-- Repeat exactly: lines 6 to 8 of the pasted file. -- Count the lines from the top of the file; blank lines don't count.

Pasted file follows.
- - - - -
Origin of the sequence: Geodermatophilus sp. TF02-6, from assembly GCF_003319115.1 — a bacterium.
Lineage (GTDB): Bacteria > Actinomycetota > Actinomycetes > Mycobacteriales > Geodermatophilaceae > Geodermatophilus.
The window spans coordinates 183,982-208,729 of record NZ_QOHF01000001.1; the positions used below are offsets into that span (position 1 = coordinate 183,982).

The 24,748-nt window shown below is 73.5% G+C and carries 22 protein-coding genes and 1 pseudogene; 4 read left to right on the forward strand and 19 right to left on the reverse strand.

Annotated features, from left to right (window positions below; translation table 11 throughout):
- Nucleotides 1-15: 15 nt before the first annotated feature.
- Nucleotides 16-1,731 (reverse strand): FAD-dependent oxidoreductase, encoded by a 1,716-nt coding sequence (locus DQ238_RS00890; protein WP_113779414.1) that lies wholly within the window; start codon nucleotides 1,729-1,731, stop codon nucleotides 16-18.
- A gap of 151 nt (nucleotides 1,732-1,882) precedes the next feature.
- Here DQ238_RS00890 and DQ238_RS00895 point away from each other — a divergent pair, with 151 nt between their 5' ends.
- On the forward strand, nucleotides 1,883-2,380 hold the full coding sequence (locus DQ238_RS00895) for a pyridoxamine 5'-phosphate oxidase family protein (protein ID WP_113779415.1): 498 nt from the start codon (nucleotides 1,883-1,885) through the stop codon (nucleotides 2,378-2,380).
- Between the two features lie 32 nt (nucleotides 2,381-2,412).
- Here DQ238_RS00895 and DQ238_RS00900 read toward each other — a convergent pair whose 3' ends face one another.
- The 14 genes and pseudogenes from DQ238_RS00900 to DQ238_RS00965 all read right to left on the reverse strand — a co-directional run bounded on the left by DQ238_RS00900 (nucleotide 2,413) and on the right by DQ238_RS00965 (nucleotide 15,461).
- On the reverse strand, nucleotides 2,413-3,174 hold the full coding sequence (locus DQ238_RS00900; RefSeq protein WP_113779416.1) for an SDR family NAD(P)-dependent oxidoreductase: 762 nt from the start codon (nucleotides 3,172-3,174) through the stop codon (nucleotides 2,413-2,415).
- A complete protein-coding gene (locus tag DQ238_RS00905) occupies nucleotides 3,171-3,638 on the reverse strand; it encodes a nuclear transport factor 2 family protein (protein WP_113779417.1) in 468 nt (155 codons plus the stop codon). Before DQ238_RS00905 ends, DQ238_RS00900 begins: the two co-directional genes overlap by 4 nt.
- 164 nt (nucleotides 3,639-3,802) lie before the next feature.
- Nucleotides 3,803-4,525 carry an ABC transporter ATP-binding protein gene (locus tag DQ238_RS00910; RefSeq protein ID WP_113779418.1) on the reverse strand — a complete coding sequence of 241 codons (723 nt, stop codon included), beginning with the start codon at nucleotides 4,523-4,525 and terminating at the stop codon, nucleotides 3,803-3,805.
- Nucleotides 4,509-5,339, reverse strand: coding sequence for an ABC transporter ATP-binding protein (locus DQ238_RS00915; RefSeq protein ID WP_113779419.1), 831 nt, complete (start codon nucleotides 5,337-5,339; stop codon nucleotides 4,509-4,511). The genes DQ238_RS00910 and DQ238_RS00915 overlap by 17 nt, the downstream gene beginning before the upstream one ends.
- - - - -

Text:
- Nucleotides 1-15: 15 nt before the first annotated feature.
- Nucleotides 16-1,731 (reverse strand): FAD-dependent oxidoreductase, encoded by a 1,716-nt coding sequence (locus DQ238_RS00890; protein WP_113779414.1) that lies wholly within the window; start codon nucleotides 1,729-1,731, stop codon nucleotides 16-18.
- A gap of 151 nt (nucleotides 1,732-1,882) precedes the next feature.